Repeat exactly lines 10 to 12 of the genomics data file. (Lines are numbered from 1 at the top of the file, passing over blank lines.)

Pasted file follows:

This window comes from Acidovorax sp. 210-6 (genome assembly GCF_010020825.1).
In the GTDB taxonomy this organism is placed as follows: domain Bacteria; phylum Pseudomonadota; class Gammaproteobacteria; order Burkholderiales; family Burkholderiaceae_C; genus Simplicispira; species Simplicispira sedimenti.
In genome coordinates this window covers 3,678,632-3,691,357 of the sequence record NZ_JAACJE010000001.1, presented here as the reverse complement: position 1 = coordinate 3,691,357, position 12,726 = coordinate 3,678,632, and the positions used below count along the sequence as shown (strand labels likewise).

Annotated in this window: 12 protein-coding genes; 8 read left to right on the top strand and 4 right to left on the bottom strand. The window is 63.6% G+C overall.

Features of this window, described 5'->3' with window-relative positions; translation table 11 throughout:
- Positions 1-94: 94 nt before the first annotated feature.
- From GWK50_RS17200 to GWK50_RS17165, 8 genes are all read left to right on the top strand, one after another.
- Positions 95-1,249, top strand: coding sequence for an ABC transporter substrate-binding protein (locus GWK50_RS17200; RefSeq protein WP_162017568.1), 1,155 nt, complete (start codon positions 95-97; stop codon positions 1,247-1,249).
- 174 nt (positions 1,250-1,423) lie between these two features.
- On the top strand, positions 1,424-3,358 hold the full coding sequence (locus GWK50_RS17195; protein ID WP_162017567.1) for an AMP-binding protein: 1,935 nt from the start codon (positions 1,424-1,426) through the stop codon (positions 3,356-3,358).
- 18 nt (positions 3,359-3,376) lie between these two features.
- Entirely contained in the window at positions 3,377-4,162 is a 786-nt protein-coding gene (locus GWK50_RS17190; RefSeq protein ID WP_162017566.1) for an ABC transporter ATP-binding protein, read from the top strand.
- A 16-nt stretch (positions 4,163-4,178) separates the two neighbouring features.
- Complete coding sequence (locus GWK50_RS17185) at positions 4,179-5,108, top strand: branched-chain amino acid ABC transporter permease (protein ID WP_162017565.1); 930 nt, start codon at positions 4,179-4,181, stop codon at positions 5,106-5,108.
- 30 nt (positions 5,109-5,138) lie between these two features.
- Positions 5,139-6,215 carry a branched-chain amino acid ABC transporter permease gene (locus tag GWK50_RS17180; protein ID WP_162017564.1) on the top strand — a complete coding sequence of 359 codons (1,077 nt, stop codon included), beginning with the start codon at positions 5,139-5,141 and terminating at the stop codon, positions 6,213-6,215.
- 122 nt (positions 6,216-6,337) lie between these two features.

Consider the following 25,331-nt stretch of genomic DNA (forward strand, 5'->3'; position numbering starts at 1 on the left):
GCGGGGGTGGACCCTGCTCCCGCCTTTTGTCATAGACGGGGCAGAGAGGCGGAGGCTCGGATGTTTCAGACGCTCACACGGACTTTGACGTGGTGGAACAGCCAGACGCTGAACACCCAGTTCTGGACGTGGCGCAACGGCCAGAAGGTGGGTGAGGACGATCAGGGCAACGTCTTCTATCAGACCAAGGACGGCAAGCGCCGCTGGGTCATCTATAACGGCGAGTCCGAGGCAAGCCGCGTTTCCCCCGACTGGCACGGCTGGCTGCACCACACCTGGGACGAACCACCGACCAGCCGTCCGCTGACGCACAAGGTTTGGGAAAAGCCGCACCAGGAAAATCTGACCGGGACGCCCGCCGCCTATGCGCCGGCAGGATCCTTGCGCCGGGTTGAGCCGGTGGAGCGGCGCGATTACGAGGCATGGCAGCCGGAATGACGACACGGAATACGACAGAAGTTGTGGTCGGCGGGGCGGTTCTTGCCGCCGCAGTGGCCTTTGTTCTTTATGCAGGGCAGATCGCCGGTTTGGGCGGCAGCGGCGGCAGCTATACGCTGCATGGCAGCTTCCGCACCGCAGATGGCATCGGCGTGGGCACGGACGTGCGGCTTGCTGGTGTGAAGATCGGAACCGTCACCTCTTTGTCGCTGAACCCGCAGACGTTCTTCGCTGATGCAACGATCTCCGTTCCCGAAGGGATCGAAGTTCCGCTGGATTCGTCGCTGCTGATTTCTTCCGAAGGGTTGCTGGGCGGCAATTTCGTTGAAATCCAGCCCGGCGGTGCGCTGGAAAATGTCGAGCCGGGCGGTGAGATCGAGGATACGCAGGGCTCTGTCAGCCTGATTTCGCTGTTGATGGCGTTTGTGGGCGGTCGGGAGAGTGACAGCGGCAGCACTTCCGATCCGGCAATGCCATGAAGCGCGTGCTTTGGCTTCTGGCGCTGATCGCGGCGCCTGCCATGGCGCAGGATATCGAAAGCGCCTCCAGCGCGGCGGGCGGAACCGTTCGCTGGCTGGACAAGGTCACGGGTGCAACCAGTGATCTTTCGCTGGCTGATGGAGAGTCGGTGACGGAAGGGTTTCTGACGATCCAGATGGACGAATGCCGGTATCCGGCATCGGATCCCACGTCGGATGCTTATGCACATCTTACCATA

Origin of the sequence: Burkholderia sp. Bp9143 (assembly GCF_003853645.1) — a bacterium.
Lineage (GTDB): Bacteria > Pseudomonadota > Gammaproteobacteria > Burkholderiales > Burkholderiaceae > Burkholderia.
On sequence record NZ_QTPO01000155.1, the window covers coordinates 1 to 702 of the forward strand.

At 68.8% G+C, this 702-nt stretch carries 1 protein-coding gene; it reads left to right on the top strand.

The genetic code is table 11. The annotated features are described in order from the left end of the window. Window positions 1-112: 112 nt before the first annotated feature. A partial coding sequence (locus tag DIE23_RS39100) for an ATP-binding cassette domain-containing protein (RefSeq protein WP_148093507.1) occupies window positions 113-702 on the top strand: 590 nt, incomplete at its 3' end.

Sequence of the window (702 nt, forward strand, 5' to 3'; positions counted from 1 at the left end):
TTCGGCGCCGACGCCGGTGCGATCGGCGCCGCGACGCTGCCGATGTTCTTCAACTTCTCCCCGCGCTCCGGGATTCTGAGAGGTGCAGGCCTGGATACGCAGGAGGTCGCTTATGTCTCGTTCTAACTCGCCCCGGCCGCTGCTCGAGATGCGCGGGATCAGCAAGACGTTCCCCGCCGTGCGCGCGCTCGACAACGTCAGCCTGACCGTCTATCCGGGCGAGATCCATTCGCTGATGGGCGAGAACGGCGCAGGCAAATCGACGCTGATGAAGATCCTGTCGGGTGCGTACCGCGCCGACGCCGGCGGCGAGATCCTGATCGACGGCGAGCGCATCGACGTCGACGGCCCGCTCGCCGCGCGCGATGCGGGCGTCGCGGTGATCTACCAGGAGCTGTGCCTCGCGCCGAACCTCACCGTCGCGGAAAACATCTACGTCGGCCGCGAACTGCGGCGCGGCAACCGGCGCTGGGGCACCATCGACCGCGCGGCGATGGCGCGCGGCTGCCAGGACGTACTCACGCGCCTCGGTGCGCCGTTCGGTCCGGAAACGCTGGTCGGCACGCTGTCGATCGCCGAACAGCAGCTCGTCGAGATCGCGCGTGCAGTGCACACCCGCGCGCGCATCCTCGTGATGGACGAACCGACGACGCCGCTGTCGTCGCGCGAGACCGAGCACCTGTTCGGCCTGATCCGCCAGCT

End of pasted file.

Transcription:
- On the top strand, positions 1,424-3,358 hold the full coding sequence (locus GWK50_RS17195; protein ID WP_162017567.1) for an AMP-binding protein: 1,935 nt from the start codon (positions 1,424-1,426) through the stop codon (positions 3,356-3,358).
- 18 nt (positions 3,359-3,376) lie between these two features.
- Entirely contained in the window at positions 3,377-4,162 is a 786-nt protein-coding gene (locus GWK50_RS17190; RefSeq protein ID WP_162017566.1) for an ABC transporter ATP-binding protein, read from the top strand.